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By Luke Unger


We covered the screen

With the picture you drew, of you, Woody and Buzz

To hide the ridges that

Spiked every time you laughed.

Carving mountain ranges on the monitor,

Nearly unsurmountable,

But not for you.

I saw your hands cling to tubes,

Embedded within your body  

As you traversed green peaks underneath the paper,

Harnessing your punctured heartbeat

Giggling, you lay limp, hands spread.


Shallow breaths chuckled from

The rip, chin to pelvis a red grimace,

Absent from your face,

That wept into your white sheets, white skin,

While your eye’s remained bone dry.

You scanned over us with one-thousand-year wisdom.

As we sat at the foot of your bed,

Pupils of pain, present and future

Asking with every joke, how?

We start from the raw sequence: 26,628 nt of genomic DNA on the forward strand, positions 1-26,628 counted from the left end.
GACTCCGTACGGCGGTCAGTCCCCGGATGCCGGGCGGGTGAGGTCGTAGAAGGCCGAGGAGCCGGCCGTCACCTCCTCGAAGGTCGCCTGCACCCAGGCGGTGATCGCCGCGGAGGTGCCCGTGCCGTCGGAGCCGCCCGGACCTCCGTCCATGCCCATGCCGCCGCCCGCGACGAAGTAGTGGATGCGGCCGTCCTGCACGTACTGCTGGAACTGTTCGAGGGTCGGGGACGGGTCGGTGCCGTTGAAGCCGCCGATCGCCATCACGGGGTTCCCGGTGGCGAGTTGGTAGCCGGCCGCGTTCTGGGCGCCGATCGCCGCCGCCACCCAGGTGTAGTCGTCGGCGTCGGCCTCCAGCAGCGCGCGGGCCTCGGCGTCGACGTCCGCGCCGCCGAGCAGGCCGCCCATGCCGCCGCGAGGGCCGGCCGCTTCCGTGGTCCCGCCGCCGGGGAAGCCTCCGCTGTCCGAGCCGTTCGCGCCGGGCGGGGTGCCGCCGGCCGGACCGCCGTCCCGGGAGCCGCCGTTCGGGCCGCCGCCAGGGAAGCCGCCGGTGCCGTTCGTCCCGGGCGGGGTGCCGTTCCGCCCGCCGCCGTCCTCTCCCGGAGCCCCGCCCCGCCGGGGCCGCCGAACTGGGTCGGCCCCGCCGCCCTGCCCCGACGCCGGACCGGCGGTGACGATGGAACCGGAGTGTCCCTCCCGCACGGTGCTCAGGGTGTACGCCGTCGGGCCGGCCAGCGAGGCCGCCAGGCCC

To the reply of saline scribbles and

Custard smudged grins.

My own work is self-labelled as documentary photography, out of a lack of a better title. By carrying a camera daily, I aim to embody the spirit of the Brownie in making the means to photography ready to me at every moment, without obstruction – by doing so, I can take a photograph of anything that captures my eye and interests me enough to preserve. Any of us can do this these days, with a camera readily available in our pockets around the clock – and many of us do so without even thinking about it. Next time you take your phone out to take a photograph, whether it is of your friends or of something that caught your eye, think about how you are participating in the act of documenting your life through photography. Make prints of your favourites, display them on your walls, share them with your friends and family. Follow the tradition of those who came before you and took their own snapshots documenting their lives. Everyone is a documentary photographer today, and this is a good thing.

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